Kirk Pickering, K4RO, Named 14th Editor of NCJ
Kirk Pickering, K4RO, of Pegram, Tennessee, has been named Editor of the National Contest Journal (NCJ). His first issue as Editor will be the January/February 2012 issue. Pickering takes over from Al Dewey, K0AD, of Plymouth, Minnesota, who has served as NCJ Editor since 2008.
“In the fall of 2003, I ran into Carl Luetzelschwab, K9LA, at W0DXCC convention in Minneapolis,” Dewey told the ARRL. “At the time, Carl was the NCJ Editor. I had not seen Carl in almost 40 years when we were both new hams in Northwest Indiana. Carl surprised me by asking if I would be interested in taking over as NCJ Editor when he was ready to give it up. I thought about it a lot and decided I was. Several years later, we agreed that the time to do this would be with the January/February 2008 issue. Since 1973, the role of Editor has changed hands 13 times. One reason I believe that NCJ has survived all these years is that editorial responsibility has changed frequently. This allows for new ideas and perspectives to be constantly injected into the publication. After some soul-searching earlier this year, I concluded that it was time for me to pass the baton.”
Pickering, who has been licensed since 1976, began writing the “Contesting 101” column in NCJ in 2008. “I’ve been chasing DX since 1986, and in 1994, I began entering contests. My current interests are mostly contesting and DXing. I tend to enjoy CW contesting the most, but I do RTTY and phone contests, too. I also like to tinker in the workshop and learn about how this magic medium of radio works.”
Dewey said that Pickering’s “clear, easy-to-understand style has helped to make radiosport a little less intimidating for the new contester. Kirk and I had a long talk at Dayton this year and I am convinced that he is the person for the job.” As NCJ Editor, Pickering will be responsible for soliciting and finding articles for each issue, determining content for each issue, pre-editing all submissions, writing an editorial, determining the content for each issue’s cover, organizing and delivering content to ARRL Headquarters for each issue, managing the existing columnists and finding new ones when necessary, and proofreading each issue before it goes to print.
“When I came on board as NCJ Editor, I was nervous about two things,” Dewey recalled. “First, would I be able to come up with content every month? Secondly, since I was still working full time -- what would happen if I got real busy at work at the same time NCJ was due to go to press? I knew that delaying the issue was not an option. My first fears were generally unfounded, as most authors were willing to work with the deadlines. As for my second concern, I spent a lot of time in hotel rooms at night (while travelling for work), working on the next issue of NCJ on my laptop.”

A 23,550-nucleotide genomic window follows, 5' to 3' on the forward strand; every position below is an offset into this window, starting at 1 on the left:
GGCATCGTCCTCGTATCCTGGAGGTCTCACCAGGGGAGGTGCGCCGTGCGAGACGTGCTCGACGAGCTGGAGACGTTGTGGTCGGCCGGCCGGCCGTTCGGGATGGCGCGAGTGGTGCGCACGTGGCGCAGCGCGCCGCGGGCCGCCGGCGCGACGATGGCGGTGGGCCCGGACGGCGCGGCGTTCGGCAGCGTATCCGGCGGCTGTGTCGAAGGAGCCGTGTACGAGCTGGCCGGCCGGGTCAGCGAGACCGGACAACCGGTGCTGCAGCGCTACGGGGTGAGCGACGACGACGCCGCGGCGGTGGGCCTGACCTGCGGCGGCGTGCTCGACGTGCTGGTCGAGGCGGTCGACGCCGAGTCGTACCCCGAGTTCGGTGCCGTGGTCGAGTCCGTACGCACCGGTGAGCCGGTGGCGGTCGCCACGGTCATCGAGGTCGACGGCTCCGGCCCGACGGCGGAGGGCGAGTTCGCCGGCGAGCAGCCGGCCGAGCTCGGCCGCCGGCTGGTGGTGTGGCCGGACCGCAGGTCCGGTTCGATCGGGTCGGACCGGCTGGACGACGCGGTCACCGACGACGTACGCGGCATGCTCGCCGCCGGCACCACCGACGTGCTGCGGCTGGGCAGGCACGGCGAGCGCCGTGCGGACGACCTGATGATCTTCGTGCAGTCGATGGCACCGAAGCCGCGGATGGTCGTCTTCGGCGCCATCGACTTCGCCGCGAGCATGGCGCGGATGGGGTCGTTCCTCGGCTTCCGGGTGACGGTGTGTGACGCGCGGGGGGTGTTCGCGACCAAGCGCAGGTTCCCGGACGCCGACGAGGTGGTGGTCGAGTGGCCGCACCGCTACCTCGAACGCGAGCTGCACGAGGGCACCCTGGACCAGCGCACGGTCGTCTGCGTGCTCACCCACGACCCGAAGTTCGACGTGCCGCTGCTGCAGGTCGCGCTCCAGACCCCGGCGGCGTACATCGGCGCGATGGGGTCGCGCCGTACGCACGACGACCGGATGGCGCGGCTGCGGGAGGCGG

Pickering said that his concerns parallel somewhat with Dewey’s: “I’m concerned that I won’t be able to find sufficient content for each issue, and that deadlines will come too fast. I’m also concerned that I won’t be operating as much, because I’m writing about it more!”
But Dewey said that Pickering shouldn’t have anything to worry about. “My favorite part of being NCJ Editor was meeting so many people in the contesting community,” he said. “Not only the regular NCJ columnists and authors, but also all the contesters I met at Dayton and Visalia. I especially liked working with NCJ Managing Editor Rick Lindquist, WW3DE. It was great to work with Production Supervisor Shelly Bloom, WB1ENT (who did the layout work for each issue), Graphic Design Supervisor Sue Fagan, KB1OKW (who designed NCJ’s creative and artistic covers), Production Coordinator Maty Weinberg, KA1EIB (who managed the production of each issue), and Production Department Manager Steve Ford, WB8IMY, at ARRL Headquarters. Words of encouragement by readers were also much appreciated. It was also a kick when I would be working someone in a contest and they would say something like ‘nice job.’”
NCJ was founded by Tod Olson, K0TO, of Long Lake, Minnesota. In his editorial for the very first issue of NCJ (January/February 1973), Olson described the motivational purpose of the publication: “We believe that a genuine desire exists for more information about Radio Contests. Most of us have an interest in learning about other stations, operators, etc that we find in competition with us.” Olson said he used reports gleaned from the National Traffic System to gather claimed scores from various contests. This enabled him to print the likely winners of each contest in NCJ months before the contest sponsors published the official results.
Publication for the first three years was done with typewriters and offset printing. Each issue was 16 pages in 5”×7.5” format. After printing, issues were assembled at Olson’s home and mailed from a local post office. Now NCJ boast 44-48 pages in an 8.5”×11” format, and each issue is professionally printed.
NCJ is published bimonthly. The subscription rate (6 issues) in the US is $20. For First Class US delivery, it’s $28; in Canada and internationally by airmail, it’s $32. Subscribe to NCJ today.